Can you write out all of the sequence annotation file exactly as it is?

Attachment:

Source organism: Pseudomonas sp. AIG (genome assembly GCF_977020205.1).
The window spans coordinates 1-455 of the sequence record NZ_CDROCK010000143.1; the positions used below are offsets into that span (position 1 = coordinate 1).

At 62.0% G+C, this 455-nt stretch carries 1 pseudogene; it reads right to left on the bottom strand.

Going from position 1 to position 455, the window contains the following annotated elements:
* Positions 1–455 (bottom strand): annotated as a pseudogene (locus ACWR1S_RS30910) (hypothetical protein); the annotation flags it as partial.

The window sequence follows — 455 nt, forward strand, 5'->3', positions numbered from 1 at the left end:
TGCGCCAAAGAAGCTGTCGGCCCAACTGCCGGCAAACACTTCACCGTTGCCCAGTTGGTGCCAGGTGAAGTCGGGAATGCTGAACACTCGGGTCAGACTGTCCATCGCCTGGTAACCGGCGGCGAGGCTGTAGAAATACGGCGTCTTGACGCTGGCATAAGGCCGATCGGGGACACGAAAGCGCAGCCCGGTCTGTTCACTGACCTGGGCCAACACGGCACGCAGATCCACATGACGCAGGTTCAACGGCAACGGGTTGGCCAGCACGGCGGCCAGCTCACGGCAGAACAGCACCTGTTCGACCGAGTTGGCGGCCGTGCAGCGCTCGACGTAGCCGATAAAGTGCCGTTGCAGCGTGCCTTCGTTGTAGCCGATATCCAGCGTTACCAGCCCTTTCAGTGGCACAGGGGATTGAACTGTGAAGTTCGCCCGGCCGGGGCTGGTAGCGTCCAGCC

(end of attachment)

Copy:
Source organism: Pseudomonas sp. AIG (genome assembly GCF_977020205.1).
The window spans coordinates 1-455 of the sequence record NZ_CDROCK010000143.1; the positions used below are offsets into that span (position 1 = coordinate 1).

At 62.0% G+C, this 455-nt stretch carries 1 pseudogene; it reads right to left on the bottom strand.

Going from position 1 to position 455, the window contains the following annotated elements:
* Positions 1–455 (bottom strand): annotated as a pseudogene (locus ACWR1S_RS30910) (hypothetical protein); the annotation flags it as partial.

The window sequence follows — 455 nt, forward strand, 5'->3', positions numbered from 1 at the left end:
TGCGCCAAAGAAGCTGTCGGCCCAACTGCCGGCAAACACTTCACCGTTGCCCAGTTGGTGCCAGGTGAAGTCGGGAATGCTGAACACTCGGGTCAGACTGTCCATCGCCTGGTAACCGGCGGCGAGGCTGTAGAAATACGGCGTCTTGACGCTGGCATAAGGCCGATCGGGGACACGAAAGCGCAGCCCGGTCTGTTCACTGACCTGGGCCAACACGGCACGCAGATCCACATGACGCAGGTTCAACGGCAACGGGTTGGCCAGCACGGCGGCCAGCTCACGGCAGAACAGCACCTGTTCGACCGAGTTGGCGGCCGTGCAGCGCTCGACGTAGCCGATAAAGTGCCGTTGCAGCGTGCCTTCGTTGTAGCCGATATCCAGCGTTACCAGCCCTTTCAGTGGCACAGGGGATTGAACTGTGAAGTTCGCCCGGCCGGGGCTGGTAGCGTCCAGCC